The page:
The one thing I wanted to share with you-all was something we had never seen before and I just had to get a picture of it. There is a huge 2-story Walmart in a large shopping centre. It has a cart escalator!! No, really, you put your cart on the escalator and it will take it to the next floor – fascinating!!

Not being city type people we were anxious to find our way out of the city and onto roads less travelled. 

Saturday, February 6, 2016

We left!

To my great relief, we are on the road. Our plan was to leave Wednesday, but the promise of mild weather and little snow prompted the early departure.
In his usual manner (saying he felt great) Fred put in a long, hard day travelling through the mountains.
I remember a time when he drove a straight 24 hours before he stopped and another time we drove all night to get to Wyoming for the weekend and then back for work. But he is getting older – this time we did manage to stop at Salmon Arm, just before it got dark.
Nothing can compare with a trip through the Rocky Mountains especially in the winter. 

From a distance, the mountains don’t seem like much but as you get closer and closer, you realize how massive and majestic they really are.
I was surprised just how little snow there was on the upper parts of the mountains. And yet, in spots the branches of the trees were so heavy with snow, they nearly touched the ground.

We took the Trans Canada Highway right through Banff National Park. Banff hosts about 3.5 million visitors every year and an additional 4.5 million that drive the Trans Canada and never stop in the Park. All this traffic takes it’s toll on the abundant wildlife that populates the Park so when they decided to expand the road from two to four lanes, they decided that something must be done to protect the animals.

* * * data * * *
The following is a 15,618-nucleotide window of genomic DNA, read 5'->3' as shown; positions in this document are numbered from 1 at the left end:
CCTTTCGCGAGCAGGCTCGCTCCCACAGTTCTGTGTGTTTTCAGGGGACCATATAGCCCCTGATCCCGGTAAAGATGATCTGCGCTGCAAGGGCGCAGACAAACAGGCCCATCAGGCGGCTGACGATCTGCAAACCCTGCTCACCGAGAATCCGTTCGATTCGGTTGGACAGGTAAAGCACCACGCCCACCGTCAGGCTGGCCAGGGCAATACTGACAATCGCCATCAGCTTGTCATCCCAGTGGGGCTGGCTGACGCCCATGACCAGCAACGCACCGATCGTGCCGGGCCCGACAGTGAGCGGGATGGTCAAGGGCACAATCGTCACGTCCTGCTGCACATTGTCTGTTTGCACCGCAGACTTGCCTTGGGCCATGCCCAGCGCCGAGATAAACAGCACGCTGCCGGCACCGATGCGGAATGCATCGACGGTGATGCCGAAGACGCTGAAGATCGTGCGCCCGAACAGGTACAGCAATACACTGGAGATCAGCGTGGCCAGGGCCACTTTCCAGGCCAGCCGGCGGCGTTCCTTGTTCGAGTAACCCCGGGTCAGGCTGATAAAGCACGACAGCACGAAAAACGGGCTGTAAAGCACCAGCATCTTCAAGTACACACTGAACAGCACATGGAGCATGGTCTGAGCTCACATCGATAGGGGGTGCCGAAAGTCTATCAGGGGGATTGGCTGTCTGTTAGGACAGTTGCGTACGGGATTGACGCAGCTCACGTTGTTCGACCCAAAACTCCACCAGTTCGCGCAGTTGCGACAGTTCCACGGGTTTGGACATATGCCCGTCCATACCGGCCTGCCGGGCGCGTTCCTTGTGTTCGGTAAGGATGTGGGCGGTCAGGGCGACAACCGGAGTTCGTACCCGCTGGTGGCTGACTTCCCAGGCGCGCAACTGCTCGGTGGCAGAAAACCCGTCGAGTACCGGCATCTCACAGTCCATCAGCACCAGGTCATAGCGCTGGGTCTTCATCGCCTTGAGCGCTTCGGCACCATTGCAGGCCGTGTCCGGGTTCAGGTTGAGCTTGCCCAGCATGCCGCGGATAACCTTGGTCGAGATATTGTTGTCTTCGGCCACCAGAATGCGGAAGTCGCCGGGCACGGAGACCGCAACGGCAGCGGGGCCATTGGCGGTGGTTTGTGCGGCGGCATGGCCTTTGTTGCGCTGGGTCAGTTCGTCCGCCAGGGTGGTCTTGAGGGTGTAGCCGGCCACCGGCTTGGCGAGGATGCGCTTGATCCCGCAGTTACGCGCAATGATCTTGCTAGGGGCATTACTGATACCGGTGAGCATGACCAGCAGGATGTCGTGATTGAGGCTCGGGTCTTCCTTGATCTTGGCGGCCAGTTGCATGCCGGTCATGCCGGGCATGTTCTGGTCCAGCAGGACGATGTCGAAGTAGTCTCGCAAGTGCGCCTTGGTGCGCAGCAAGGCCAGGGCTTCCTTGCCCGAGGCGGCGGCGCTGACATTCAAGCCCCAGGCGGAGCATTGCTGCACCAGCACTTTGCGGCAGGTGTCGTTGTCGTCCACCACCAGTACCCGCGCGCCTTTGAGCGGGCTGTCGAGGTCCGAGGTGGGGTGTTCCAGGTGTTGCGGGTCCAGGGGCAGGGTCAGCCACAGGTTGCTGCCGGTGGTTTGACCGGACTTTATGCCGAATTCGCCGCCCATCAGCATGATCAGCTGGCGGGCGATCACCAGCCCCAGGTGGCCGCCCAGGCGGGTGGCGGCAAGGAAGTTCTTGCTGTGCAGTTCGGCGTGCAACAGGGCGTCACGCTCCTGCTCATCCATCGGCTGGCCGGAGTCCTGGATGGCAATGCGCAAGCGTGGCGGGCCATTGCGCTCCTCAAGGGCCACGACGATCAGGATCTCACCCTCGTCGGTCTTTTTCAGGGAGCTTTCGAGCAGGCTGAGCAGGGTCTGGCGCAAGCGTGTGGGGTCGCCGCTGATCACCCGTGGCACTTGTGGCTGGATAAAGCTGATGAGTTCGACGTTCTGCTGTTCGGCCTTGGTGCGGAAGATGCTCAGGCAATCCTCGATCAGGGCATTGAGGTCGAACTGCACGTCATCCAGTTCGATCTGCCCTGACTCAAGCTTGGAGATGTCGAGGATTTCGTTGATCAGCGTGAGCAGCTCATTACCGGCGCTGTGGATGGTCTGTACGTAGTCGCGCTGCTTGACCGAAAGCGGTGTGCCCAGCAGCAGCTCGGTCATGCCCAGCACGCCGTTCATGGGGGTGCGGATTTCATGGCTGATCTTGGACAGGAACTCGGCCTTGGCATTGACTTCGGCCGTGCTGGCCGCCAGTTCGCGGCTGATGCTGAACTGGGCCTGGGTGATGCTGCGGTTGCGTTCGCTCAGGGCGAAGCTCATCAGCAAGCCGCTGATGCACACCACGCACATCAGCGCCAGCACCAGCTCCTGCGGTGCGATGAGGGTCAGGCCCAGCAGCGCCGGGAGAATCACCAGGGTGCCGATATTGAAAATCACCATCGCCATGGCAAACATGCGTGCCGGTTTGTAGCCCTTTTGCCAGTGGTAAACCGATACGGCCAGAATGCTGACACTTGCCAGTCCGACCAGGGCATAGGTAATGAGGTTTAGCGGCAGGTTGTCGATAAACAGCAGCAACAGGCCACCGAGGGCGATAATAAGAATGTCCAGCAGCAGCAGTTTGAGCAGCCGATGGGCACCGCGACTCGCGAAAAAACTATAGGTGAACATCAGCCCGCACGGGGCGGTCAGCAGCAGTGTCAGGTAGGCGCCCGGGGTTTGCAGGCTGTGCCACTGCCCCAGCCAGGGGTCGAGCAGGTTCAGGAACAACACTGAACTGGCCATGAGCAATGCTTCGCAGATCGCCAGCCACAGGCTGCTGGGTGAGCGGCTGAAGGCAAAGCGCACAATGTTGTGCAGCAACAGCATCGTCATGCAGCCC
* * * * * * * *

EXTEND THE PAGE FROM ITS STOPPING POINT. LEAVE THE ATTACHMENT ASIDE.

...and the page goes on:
Since 1996, they’ve opened six wildlife overpasses and 38 underpasses, which has allowed for more than 140,000 documented wildlife crossings. You don’t see the underpasses but the overpasses are fascinating.

 Rather than take the Trans Canada through the Fraser Canyon, we took Highway 5 over the Coquilalla (el. 1,244 m or 4,081 ft) and dropped into the green, green fields of Hope. It’s amazing to see green fields this time of year. We stopped in to a grocery store and they were selling petunia bedding out plants. I couldn’t believe it – the first of February!!

Ferry to Vancouver Island
We left Langley early in the morning (we accidentally left our pillows there, too) and caught the ferry with no wait time.
I don’t think we have ever taken the ferry when it was sunny and warm. This was no exception but I still feel a sense of warmth and excitement each time we cross the straits from the Mainland to Vancouver Island.
When we drove up the ramp, the counter told us we were the 80th vehicle in that line to go up the ramp. There was another ramp beside us and two more on the other side of the ship.
I couldn’t find out how many vehicles or passengers each ferry holds but it runs into the hundreds. They can load a ferry within 15 minutes. It is quite a process.

We spent about an hour and a half wandering in and out amongst about a dozen small island as we wend our way from Vancouver to Victoria.

 I’m not sure about spending so much time in the city but we will do our best!!